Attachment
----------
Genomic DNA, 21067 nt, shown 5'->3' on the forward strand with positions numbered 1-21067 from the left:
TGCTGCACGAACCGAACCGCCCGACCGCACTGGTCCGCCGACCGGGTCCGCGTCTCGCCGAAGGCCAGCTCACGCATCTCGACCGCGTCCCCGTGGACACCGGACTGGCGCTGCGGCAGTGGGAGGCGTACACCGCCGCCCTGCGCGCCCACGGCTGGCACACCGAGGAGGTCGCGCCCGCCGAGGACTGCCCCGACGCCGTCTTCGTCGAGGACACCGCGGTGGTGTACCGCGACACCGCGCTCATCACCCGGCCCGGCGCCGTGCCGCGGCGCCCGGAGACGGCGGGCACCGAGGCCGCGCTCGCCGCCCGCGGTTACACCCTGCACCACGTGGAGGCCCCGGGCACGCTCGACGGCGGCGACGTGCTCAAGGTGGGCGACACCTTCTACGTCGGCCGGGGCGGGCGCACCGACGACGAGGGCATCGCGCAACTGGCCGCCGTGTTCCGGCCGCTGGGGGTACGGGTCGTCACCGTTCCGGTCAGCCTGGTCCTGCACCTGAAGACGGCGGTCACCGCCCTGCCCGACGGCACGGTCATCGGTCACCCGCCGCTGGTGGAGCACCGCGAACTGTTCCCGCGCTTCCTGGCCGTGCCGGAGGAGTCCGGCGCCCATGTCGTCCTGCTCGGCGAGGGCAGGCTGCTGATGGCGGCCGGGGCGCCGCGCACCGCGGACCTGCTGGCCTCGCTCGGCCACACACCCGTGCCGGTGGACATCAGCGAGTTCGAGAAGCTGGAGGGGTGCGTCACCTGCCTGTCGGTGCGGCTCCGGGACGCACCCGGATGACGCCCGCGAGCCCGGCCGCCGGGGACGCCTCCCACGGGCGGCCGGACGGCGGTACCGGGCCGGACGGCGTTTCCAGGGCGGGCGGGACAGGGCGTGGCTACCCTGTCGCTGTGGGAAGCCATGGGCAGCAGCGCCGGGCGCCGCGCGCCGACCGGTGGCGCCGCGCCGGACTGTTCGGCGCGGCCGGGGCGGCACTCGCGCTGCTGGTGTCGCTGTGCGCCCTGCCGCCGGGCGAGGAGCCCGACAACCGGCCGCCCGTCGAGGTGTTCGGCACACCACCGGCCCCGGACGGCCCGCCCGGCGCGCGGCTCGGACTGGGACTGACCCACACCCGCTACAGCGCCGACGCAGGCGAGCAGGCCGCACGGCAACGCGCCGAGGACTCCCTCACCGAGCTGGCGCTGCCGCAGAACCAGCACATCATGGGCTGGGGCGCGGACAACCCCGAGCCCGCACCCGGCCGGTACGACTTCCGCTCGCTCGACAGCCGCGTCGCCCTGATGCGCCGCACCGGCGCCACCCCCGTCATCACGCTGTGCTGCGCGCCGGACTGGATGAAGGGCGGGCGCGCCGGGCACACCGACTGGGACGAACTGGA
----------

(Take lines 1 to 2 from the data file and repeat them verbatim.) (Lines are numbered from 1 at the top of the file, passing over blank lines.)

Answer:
Genomic DNA, 21067 nt, shown 5'->3' on the forward strand with positions numbered 1-21067 from the left:
TGCTGCACGAACCGAACCGCCCGACCGCACTGGTCCGCCGACCGGGTCCGCGTCTCGCCGAAGGCCAGCTCACGCATCTCGACCGCGTCCCCGTGGACACCGGACTGGCGCTGCGGCAGTGGGAGGCGTACACCGCCGCCCTGCGCGCCCACGGCTGGCACACCGAGGAGGTCGCGCCCGCCGAGGACTGCCCCGACGCCGTCTTCGTCGAGGACACCGCGGTGGTGTACCGCGACACCGCGCTCATCACCCGGCCCGGCGCCGTGCCGCGGCGCCCGGAGACGGCGGGCACCGAGGCCGCGCTCGCCGCCCGCGGTTACACCCTGCACCACGTGGAGGCCCCGGGCACGCTCGACGGCGGCGACGTGCTCAAGGTGGGCGACACCTTCTACGTCGGCCGGGGCGGGCGCACCGACGACGAGGGCATCGCGCAACTGGCCGCCGTGTTCCGGCCGCTGGGGGTACGGGTCGTCACCGTTCCGGTCAGCCTGGTCCTGCACCTGAAGACGGCGGTCACCGCCCTGCCCGACGGCACGGTCATCGGTCACCCGCCGCTGGTGGAGCACCGCGAACTGTTCCCGCGCTTCCTGGCCGTGCCGGAGGAGTCCGGCGCCCATGTCGTCCTGCTCGGCGAGGGCAGGCTGCTGATGGCGGCCGGGGCGCCGCGCACCGCGGACCTGCTGGCCTCGCTCGGCCACACACCCGTGCCGGTGGACATCAGCGAGTTCGAGAAGCTGGAGGGGTGCGTCACCTGCCTGTCGGTGCGGCTCCGGGACGCACCCGGATGACGCCCGCGAGCCCGGCCGCCGGGGACGCCTCCCACGGGCGGCCGGACGGCGGTACCGGGCCGGACGGCGTTTCCAGGGCGGGCGGGACAGGGCGTGGCTACCCTGTCGCTGTGGGAAGCCATGGGCAGCAGCGCCGGGCGCCGCGCGCCGACCGGTGGCGCCGCGCCGGACTGTTCGGCGCGGCCGGGGCGGCACTCGCGCTGCTGGTGTCGCTGTGCGCCCTGCCGCCGGGCGAGGAGCCCGACAACCGGCCGCCCGTCGAGGTGTTCGGCACACCACCGGCCCCGGACGGCCCGCCCGGCGCGCGGCTCGGACTGGGACTGACCCACACCCGCTACAGCGCCGACGCAGGCGAGCAGGCCGCACGGCAACGCGCCGAGGACTCCCTCACCGAGCTGGCGCTGCCGCAGAACCAGCACATCATGGGCTGGGGCGCGGACAACCCCGAGCCCGCACCCGGCCGGTACGACTTCCGCTCGCTCGACAGCCGCGTCGCCCTGATGCGCCGCACCGGCGCCACCCCCGTCATCACGCTGTGCTGCGCGCCGGACTGGATGAAGGGCGGGCGCGCCGGGCACACCGACTGGGACGAACTGGA